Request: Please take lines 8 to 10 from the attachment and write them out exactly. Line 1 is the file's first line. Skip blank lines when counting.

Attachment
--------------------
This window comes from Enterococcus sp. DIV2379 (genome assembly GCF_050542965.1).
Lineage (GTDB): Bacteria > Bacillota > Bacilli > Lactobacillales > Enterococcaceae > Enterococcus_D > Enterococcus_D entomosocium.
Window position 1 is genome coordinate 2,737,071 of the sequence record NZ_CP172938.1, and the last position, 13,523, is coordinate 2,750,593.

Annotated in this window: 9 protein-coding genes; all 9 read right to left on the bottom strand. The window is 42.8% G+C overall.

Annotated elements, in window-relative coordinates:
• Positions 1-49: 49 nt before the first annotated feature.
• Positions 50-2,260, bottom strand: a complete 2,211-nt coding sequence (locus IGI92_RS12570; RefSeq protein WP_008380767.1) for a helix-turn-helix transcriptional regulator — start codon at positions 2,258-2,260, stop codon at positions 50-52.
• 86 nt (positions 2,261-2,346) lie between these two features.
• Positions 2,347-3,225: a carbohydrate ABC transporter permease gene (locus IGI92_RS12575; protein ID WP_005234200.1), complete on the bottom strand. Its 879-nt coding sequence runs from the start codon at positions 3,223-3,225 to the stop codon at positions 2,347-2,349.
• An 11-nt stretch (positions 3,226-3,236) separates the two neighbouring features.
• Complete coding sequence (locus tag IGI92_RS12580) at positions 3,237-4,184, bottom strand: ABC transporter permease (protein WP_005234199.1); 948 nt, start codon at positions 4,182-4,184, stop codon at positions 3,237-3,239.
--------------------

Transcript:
• 86 nt (positions 2,261-2,346) lie between these two features.
• Positions 2,347-3,225: a carbohydrate ABC transporter permease gene (locus IGI92_RS12575; protein ID WP_005234200.1), complete on the bottom strand. Its 879-nt coding sequence runs from the start codon at positions 3,223-3,225 to the stop codon at positions 2,347-2,349.
• An 11-nt stretch (positions 3,226-3,236) separates the two neighbouring features.